the mean global increase in mortality risk due to climate change, accounting for adaptation benefits and costs, is valued at roughly 3.2% of global GDP in 2100 under a high-emissions scenario. Notably, today’s cold locations are projected to benefit, while today’s poor and hot locations have large projected damages. Finally, our central estimates indicate that the release of an additional ton of CO2 today will cause mortality-related damages of $36.6 under a high-emissions scenario, with an interquartile range accounting for both econometric and climate uncertainty of [−$7.8, $73.0].

Mariana: CBDCs in Automated Market Makers

Three BIS innovation hubs plan to test DeFi inspired liquidity pools to exchange wCBDCs. BIS press release:

  • Project Mariana will use DeFi protocols to automate foreign exchange markets and settlement.
  • Automated market makers can become the basis for new generation of financial infrastructure.
  • Exploration on cross-border exchange of wholesale CBDCs is the first to involve three Hub centres.

The BIS Innovation Hub is launching a new project around central bank digital currencies (CBDCs) and Decentralised Finance (DeFi) protocols as part of its 2022 work programme.

Project Mariana explores automated market makers (AMM) for the cross-border exchange of hypothetical Swiss franc, euro and Singapore dollar wholesale CBDCs. It will seek to examine the potential between financial institutions to settle foreign exchange trades in financial markets.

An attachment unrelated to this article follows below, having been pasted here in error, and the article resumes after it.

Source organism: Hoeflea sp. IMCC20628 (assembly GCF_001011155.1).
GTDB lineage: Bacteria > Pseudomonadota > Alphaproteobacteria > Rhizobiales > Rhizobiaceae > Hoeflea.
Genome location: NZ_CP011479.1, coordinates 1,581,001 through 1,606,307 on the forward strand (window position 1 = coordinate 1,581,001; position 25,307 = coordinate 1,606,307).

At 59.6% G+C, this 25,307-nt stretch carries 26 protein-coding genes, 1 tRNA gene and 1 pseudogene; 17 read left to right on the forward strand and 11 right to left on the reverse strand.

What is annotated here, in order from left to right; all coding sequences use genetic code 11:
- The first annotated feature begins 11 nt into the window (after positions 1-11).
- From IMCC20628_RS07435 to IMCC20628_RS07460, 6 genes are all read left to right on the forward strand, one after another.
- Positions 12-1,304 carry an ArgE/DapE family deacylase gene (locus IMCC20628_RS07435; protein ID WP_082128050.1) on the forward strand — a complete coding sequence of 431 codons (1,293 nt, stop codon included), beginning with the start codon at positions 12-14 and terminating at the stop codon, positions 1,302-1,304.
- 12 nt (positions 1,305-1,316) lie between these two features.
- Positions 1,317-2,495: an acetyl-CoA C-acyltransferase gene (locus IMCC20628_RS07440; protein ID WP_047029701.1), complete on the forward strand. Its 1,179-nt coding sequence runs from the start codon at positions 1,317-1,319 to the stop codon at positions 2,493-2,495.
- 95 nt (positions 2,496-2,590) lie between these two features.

The project involves the Eurosystem, Singapore and Switzerland BIS Innovation Hub Centres together with the Bank of France, Monetary Authority of Singapore and Swiss National Bank. The aim is to deliver a proof of concept by mid-2023.

Project Mariana uses DeFi protocols to automate foreign exchange markets and settlement, potentially improving cross-border payments (and supporting a priority of the Group of 20). Today, DeFi built on public blockchains uses smart contract protocols to automate markets for crypto and digital assets. AMM protocols combine pooled liquidity with innovative algorithms to determine the prices between two or more tokenised assets. In the future, similar AMM protocols could form the basis for a new generation of financial infrastructures facilitating the cross-border exchange of CBDCs.

“Money and Banking with Reserves and CBDC,” UniBe, 2022

UniBe Discussion Paper 22-12, October 2022. PDF.

We analyze retail central bank digital currency (CBDC) in a two-tier monetary system with bank deposit market power and externalities from liquidity transformation. Resource costs of liquidity provision determine the optimal monetary architecture and modified Friedman (1969) rules the optimal monetary policy. Optimal interest rates on reserves and CBDC differ. A calibration for the U.S. suggests a weak case for CBDC in the baseline but a much clearer case when too-big-to-fail banks, tax distortions or instrument restrictions are present. Depending on central bank choices CBDC raises U.S. bank funding costs by up to 1.5 percent of GDP.

“The Swiss National Bank in Brief”



  • The SNB’s mandate